The demand and usage of VPNs has gathered steam to such a point that Forbes now estimate that there is a $15 billion global VPN market. VPNs ask questions of multiple industries, but the payments arena is uniquely affected. Speed is a potential sticking point; as is the obfuscation of connecting IDs, which can amplify security concerns. However, as VPNs have advanced their technology, they have arguably become a tool that payments processors can take advantage of.
Raising the payments bar
VPNs are ultimately a tool that can enfranchise internet users that are otherwise blocked from accessing content. VPNs are already being used in Russia to allow a greater level of digital freedom, according to Risk Insights, and have also emboldened more people to increase their online shopping activity due to the assurance they provide. VPNs also have a number of innovative underlying technologies such as pass through, that allow a greater number of people to be accessing the internet and using payments services at any one time. In principle, VPNs are a vehicle for allowing greater access to payments.
While there is a technology-led barrier between true VPN and payments integrating, leading to sometimes unacceptable delays and timeouts in processing, technology has improved. Largely down to competition, most major VPN providers now fight for custom with the quality and speed of their connections as a selling point. Furthermore, there is evidence that VPNs actually enhance security, rather than detracting from it where payments companies are concerned. As ZdNet point out, the protection of customer data at all stages of a transfer reduces the ability of would-be criminals to either steal information or transpose their own information into transactions.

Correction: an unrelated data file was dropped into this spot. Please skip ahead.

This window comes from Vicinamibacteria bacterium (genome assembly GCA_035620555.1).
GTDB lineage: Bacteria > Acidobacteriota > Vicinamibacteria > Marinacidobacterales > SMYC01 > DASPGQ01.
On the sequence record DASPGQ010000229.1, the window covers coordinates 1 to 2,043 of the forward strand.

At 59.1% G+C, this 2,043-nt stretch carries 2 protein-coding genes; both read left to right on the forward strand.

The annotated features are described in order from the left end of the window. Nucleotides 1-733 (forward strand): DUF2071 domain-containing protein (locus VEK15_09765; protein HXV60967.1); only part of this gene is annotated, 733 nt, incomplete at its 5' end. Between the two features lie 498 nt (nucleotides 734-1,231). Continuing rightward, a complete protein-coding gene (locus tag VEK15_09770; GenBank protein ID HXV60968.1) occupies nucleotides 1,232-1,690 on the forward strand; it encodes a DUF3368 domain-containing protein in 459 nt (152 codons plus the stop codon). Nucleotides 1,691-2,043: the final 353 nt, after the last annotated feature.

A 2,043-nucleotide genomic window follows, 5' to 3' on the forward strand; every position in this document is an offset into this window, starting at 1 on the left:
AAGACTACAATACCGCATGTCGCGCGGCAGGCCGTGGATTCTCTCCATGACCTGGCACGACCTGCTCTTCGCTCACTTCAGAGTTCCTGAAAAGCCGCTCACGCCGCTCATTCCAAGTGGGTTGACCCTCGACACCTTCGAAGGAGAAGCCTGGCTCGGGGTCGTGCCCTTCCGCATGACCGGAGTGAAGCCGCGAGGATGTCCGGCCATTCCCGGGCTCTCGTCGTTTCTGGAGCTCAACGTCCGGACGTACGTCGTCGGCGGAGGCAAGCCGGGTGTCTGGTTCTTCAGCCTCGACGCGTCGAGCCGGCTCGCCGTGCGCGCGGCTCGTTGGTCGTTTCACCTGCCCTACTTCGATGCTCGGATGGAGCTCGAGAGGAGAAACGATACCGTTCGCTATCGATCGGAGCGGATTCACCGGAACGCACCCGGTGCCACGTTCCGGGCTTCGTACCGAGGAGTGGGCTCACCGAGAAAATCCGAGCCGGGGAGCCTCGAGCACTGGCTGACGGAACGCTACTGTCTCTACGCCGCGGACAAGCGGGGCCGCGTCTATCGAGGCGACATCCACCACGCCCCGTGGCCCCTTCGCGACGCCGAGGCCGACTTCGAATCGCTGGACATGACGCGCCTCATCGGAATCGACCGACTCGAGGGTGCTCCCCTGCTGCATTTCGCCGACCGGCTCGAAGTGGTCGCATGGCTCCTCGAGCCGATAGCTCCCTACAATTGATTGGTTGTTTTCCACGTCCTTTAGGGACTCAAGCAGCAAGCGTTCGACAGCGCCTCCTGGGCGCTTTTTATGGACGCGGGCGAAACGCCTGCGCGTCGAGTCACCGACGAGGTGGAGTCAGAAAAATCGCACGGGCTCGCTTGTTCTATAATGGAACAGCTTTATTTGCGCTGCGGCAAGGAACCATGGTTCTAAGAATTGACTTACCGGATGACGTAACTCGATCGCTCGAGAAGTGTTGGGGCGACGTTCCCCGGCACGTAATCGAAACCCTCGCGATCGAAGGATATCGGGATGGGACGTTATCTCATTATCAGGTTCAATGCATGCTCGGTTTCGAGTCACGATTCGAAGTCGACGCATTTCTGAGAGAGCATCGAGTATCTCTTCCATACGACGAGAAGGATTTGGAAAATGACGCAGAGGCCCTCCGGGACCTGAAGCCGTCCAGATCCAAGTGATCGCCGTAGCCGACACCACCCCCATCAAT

An important caveat
Not all VPNs are good. Many free VPN services will be loaded with the type of telemetrics tools that VPNs seek to circumvent. Furthermore, a study reported by Wired found that the majority of mobile VPNs have significant security issues. This certainly isn’t the case for most VPNs, and a good quality paid service will often provide exactly what the customer – or provider – require. However, vigilance is essential.
VPNs present issues for the payments industry, but beneath the logistical problems lies opportunity. Enhanced security, greater enfranchisement of those without access to the internet, and ever improving technology make VPNs good for the payments industry. The industry looks set to keep growing with pace, so the best option is to adapt and reap the rewards.
By Jennifer Glenn